University of Washington researchers have developed a system that uses Wi-Fi and Bluetooth signals from passengers' mobile phones and devices to collect better data about where bus riders get on and off, how many people use a given stop and how long they wait to transfer to another bus, according to UW Today. The system could help transit agencies collect valuable real-time data to provide better service.
The UW-developed sensors, which cost about $60 per bus, can detect the MAC address associated with a particular mobile device as it boards and leaves the bus. The technology has been used to estimate vehicle travel times on highways and roads, but this is among the earliest attempts to investigate its possible use for collecting passenger origin and destination data on a transit system, researchers said.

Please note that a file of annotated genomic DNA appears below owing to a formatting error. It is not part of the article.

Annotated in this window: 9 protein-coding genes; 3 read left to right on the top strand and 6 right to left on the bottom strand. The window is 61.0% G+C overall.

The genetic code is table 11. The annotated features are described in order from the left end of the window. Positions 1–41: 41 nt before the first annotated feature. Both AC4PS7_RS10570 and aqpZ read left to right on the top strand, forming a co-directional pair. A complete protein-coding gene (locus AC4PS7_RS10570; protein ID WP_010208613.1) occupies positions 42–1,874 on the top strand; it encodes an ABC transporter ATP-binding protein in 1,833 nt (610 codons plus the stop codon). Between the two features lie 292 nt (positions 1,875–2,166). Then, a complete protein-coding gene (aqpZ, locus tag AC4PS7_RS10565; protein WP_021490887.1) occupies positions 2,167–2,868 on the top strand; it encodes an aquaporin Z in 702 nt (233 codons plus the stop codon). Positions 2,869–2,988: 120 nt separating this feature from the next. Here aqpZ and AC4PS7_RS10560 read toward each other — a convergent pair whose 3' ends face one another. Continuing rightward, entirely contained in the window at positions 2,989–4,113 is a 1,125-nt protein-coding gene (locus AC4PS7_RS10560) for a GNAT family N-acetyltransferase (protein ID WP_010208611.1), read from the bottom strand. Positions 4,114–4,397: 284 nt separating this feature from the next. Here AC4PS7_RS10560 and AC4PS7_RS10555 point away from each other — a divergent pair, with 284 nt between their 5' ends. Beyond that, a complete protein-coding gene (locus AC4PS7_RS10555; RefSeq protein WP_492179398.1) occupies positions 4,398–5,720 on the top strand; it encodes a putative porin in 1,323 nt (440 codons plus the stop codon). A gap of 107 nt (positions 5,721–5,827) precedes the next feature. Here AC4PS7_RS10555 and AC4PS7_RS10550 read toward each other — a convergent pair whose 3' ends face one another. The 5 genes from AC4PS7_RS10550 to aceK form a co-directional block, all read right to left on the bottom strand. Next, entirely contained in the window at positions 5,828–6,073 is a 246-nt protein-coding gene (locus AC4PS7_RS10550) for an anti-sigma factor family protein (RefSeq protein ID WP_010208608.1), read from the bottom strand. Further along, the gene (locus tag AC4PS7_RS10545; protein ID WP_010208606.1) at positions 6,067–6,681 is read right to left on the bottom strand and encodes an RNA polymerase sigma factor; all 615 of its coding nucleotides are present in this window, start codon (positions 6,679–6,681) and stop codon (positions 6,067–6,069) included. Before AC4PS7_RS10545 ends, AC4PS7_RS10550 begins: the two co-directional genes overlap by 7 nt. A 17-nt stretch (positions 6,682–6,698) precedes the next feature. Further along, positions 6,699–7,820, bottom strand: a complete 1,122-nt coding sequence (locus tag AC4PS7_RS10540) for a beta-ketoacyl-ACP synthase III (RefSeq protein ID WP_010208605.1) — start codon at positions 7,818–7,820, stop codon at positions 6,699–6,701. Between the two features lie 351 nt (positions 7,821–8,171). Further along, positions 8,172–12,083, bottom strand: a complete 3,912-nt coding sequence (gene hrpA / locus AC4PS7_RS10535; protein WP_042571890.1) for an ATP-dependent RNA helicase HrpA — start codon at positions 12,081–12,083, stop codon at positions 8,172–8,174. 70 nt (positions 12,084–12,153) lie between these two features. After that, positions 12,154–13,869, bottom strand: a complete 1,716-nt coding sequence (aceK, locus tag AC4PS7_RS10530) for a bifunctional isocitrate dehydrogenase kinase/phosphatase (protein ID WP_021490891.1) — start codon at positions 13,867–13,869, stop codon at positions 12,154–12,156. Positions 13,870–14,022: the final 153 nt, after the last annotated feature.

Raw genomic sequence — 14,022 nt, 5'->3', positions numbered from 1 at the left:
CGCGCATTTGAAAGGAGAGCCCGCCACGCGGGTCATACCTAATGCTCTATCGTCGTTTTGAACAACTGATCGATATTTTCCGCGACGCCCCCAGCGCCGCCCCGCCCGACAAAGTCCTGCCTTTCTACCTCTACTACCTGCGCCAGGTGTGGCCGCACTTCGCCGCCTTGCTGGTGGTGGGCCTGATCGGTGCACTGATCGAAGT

"Let's say you have a Husky game or Seahawks game and you want to know how much demand changes so you can offer the right level of bus service for this special event," said senior author Yinhai Wang, a UW professor of civil and environmental engineering and director of the Pacific Northwest Transportation Consortium. "If you can gather enough data from these real-time sensing systems, that's going to offer very valuable information," he said. Article